ISIL seizes town in Iraq's Anbar province
BAGHDAD – The Associated Press
Iraqi residents from the city of Ramadi, who fled their homes as ISIL militants tightened their siege on the last government positions in the capital of Anbar province, wait to cross Bzeibez bridge, on the southwestern frontier of Baghdad, on May 20, 2015. AFP PhotoIslamic State of Iraq and the Levant (ISIL) militants have seized another town in Iraq's western Anbar province, less than a week after capturing the provincial capital, Ramadi, a tribal leader said May 22.
Sheikh Rafie al-Fahdawi said the small town of Husseiba fell overnight when police and tribal fighters withdrew after running out of ammunition.
"We have not received any assistance form the government. Our men fought to the last bullet and several of them were killed," he told The Associated Press in a telephone interview.
Husseiba is about 7 kilometers (4 miles) east of Ramadi, where ISIL militants routed Iraqi forces last weekend in their most significant advance in nearly a year.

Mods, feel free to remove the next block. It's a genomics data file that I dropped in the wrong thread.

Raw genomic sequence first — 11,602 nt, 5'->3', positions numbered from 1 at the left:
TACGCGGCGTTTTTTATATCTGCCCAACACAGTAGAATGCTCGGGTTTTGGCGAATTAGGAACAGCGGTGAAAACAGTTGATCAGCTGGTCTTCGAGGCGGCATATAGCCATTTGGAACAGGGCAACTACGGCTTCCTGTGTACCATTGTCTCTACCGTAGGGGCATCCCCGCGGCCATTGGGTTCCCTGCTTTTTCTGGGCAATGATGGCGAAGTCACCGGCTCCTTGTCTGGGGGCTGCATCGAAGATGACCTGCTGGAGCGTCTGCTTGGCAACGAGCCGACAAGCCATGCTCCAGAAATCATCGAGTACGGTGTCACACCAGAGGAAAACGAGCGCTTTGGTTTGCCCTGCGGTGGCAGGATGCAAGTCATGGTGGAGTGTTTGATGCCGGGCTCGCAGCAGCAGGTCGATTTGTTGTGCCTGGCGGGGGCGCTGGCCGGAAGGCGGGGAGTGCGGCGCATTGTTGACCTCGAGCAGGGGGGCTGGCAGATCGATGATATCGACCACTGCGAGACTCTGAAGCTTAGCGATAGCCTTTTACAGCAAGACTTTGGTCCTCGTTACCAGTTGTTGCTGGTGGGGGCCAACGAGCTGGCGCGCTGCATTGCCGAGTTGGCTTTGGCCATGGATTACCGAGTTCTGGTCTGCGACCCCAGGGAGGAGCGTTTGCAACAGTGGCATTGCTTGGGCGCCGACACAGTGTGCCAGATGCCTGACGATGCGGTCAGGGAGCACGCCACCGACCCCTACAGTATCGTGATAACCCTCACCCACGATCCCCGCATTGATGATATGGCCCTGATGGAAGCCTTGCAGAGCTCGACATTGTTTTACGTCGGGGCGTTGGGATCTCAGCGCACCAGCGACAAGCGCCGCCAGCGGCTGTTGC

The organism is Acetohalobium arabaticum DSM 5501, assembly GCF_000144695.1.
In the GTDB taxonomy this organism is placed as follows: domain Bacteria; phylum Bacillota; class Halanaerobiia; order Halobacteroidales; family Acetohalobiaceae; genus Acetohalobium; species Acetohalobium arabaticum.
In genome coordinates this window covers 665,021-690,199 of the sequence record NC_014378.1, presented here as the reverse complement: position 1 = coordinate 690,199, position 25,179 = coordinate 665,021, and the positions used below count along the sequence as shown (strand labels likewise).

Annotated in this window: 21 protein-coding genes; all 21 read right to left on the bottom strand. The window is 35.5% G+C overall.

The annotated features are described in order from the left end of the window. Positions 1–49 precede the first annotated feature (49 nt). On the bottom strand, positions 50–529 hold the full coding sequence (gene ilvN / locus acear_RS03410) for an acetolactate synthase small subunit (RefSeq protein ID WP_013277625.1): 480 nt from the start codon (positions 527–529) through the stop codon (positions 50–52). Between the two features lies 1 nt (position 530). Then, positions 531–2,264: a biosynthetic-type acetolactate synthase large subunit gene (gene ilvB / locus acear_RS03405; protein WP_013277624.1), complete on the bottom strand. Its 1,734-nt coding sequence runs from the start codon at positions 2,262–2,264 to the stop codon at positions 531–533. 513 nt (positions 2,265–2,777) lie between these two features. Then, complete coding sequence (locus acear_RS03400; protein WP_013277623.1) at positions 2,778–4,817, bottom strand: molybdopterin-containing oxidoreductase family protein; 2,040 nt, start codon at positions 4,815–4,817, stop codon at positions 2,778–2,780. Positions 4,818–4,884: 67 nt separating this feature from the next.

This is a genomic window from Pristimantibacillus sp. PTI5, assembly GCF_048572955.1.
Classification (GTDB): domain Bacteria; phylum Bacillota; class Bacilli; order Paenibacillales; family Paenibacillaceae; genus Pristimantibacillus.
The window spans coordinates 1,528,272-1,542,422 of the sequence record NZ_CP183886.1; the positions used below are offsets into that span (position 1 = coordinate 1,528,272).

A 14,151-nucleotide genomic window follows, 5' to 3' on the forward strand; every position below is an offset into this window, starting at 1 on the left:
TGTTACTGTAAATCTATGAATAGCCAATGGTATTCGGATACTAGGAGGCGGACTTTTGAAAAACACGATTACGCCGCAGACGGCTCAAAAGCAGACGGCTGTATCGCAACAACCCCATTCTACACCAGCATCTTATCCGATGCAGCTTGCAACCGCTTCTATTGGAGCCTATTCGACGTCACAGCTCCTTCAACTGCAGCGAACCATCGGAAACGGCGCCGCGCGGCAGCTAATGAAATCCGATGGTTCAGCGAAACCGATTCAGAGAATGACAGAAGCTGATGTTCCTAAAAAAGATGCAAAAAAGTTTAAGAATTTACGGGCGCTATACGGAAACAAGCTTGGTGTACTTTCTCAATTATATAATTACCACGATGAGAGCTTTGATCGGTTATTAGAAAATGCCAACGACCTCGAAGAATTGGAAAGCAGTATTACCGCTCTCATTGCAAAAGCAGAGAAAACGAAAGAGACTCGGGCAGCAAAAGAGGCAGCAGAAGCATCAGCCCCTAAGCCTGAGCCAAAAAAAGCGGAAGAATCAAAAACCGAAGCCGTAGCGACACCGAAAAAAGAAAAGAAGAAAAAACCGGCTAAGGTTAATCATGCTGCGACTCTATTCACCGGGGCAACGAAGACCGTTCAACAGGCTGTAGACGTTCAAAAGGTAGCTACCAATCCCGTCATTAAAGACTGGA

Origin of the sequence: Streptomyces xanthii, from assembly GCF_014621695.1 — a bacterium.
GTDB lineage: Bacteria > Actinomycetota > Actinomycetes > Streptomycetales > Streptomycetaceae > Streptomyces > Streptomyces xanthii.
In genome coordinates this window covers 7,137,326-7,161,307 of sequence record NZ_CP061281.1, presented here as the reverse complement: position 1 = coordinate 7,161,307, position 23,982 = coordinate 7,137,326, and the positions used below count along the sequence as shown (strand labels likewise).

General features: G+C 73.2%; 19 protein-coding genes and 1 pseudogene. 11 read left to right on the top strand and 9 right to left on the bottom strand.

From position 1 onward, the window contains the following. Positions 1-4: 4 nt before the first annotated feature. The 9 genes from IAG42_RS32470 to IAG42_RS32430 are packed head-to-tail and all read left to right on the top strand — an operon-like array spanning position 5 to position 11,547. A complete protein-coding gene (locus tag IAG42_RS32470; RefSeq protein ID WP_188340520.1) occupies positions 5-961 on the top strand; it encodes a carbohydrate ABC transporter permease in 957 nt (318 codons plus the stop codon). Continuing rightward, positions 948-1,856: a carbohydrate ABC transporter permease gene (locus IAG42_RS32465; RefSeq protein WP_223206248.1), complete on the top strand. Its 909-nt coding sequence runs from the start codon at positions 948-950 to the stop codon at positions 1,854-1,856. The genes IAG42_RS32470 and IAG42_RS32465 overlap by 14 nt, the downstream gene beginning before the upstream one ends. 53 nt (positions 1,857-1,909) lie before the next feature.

Al-Fahdawi said that with the fall of Husseiba, the militants have come closer to the strategic Habbaniyah military base, which is still held by government forces.
"The situation is very critical. The militants are about 5 kilometers from Habbaniyah base, which is now in great danger," he said.
A day earlier, ISIL militants captured the Iraqi side of a key border crossing with Syria after Iraqi government forces pulled out. The fall of the al-Walid crossing, also in Anbar, will help the militants to shuttle weaponry and reinforcements more easily across the Iraqi-Syrian border.
The Iraqi government plans to launch a counteroffensive in Anbar involving Iranian-backed Shiite militias, which have played a key role in rolling back ISIL elsewhere in the country. The presence of the militias could however fuel sectarian tensions in the Sunni province, where anger at the Shiite-led government runs deep.